“Faithful people of God” by Richard Ebejer SDB

“Faithful people of God”                                                                                           Reflection for 33 Sunday

We are coming close to the end of the Liturgical year and that means that we are also coming close to the end of the Jubilee year of Mercy, when   next Sunday, feast of Christ the King, the Holy Door in the basilica of St Peter’s is closed.

This Sunday’s Gospel also speaks to us about endings, and it may not be so encouraging to hear at first; Jesus speaks of the destruction of the Temple and of Jerusalem itself, but he goes even further and talks of  persecutions and tribulations to come. It is easy to think that Jesus was referring to our very own times, when he speaks of earthquakes and strife between nations, for indeed, violence has featured a lot in international news in recent years, with so many people suffering the ravages of war.

Bible scholars tell us that Luke was writing his gospel in a time of persecution when Christians were indeed being dragged to the synagogue and prisons and brought before kings and governors, even at the hands of relatives and friends. It was written at a time of social, political and religious upheaval which ended up with the destruction of the Holy Temple and of Jerusalem itself.

Jesus’ words were addressed to the people of his own time who had become complacent, who thought that things will never ever change, and rested on the false security of their comfort. But these words are also being addressed to us, when we do become complacent and think that what is happening in other places, can never happen to us, and we try desperately to protect ourselves from any obligation to help.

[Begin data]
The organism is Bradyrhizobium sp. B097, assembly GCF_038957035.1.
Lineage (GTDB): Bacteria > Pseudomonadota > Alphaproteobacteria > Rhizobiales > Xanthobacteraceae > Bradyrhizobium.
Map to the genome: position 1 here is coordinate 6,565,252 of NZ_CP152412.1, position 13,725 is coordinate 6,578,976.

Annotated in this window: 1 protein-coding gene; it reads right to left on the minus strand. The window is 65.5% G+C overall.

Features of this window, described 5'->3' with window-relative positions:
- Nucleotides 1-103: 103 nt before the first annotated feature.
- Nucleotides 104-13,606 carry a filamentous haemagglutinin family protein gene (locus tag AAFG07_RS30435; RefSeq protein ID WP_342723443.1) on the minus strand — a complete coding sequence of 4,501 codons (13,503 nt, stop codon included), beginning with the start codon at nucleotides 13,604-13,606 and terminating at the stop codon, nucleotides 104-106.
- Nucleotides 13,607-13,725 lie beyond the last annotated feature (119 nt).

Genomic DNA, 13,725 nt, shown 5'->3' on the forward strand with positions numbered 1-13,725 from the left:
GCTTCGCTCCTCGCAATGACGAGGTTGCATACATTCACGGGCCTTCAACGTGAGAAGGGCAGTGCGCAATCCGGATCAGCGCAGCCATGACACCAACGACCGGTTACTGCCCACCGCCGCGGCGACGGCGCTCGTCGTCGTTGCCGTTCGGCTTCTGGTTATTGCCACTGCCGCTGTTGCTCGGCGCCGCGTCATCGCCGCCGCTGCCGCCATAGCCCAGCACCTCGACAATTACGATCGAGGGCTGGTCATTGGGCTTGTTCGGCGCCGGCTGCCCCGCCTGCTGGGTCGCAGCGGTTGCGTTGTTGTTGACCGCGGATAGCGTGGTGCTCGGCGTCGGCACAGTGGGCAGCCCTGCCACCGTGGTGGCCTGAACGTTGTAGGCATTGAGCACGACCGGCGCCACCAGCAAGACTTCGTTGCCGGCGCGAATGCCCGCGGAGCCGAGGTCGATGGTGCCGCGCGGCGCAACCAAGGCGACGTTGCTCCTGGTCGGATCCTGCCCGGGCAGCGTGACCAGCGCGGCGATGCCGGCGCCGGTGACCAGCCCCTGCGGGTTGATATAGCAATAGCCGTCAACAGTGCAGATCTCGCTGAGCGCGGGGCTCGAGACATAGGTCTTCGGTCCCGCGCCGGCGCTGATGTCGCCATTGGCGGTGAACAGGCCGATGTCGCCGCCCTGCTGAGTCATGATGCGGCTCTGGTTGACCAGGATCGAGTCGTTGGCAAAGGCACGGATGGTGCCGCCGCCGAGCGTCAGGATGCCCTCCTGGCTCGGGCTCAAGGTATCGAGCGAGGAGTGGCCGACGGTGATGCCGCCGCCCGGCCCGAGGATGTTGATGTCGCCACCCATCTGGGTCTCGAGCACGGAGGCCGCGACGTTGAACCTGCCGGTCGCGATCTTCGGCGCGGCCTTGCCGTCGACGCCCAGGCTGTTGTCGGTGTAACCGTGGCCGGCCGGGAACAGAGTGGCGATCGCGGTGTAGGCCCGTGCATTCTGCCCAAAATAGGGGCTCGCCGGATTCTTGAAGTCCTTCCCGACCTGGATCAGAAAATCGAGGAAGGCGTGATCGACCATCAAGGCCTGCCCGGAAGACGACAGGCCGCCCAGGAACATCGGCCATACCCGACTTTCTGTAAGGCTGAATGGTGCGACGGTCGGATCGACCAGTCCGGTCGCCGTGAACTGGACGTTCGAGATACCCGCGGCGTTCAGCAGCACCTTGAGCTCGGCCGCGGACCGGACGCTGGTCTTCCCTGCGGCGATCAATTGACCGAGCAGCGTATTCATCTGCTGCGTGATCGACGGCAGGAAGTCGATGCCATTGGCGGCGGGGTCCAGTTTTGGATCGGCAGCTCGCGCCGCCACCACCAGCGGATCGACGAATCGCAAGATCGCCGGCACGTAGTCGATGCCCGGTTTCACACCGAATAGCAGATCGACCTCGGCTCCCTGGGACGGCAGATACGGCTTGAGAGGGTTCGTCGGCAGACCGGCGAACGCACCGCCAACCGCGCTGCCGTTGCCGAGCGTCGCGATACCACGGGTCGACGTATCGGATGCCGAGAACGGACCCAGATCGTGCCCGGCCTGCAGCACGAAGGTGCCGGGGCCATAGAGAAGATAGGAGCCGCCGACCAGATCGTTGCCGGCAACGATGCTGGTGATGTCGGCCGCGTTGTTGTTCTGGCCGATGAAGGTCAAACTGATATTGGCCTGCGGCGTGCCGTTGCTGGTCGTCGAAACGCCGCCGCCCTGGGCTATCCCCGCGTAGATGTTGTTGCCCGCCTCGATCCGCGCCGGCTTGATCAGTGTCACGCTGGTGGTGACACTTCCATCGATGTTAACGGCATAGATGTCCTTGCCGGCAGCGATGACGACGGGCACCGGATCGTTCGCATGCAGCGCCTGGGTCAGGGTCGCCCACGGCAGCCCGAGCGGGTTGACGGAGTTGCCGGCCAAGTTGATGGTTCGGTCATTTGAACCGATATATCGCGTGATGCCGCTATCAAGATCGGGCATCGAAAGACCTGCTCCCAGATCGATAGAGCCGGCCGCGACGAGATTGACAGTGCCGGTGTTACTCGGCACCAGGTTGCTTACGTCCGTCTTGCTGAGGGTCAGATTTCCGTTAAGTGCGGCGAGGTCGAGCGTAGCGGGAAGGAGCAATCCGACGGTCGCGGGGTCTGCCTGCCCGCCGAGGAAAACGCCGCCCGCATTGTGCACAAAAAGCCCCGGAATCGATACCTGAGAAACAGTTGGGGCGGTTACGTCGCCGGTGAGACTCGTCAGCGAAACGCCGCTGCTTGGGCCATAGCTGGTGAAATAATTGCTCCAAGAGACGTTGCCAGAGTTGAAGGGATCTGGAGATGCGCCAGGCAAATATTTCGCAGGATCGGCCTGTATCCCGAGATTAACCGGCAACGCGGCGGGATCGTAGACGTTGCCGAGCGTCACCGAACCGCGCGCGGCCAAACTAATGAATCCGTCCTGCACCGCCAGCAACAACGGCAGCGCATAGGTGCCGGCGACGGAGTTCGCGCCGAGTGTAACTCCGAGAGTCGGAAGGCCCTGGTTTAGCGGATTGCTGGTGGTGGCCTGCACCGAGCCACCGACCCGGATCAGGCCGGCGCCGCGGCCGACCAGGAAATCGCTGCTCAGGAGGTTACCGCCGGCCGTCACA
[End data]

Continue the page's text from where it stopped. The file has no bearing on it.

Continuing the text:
Pope Francis is a man of many gestures showing his support for those on the periphery; but he is also very vocal and he has spoken out clearly for the need to change our approach; recently he said that we are not living in an era of change, but that we are witnessing the change of an era. And he said the Church herself must change; and become a beacon of solidarity and mercy; if we lose our closeness to the faithful people of God, he says, we lose living out a humble, generous and joyful Christianity.

As this year of mercy soon comes to an end, we can see how much it has been a message of reassurance for so many people, for we too are also living in turbulent times. Throughout this year, Pope Francis has spoken about one central theme: God’s mercy, and he has helped us gaze on the merciful face of God. He invites us to bring this message with the world, by our own acts of mercy towards all.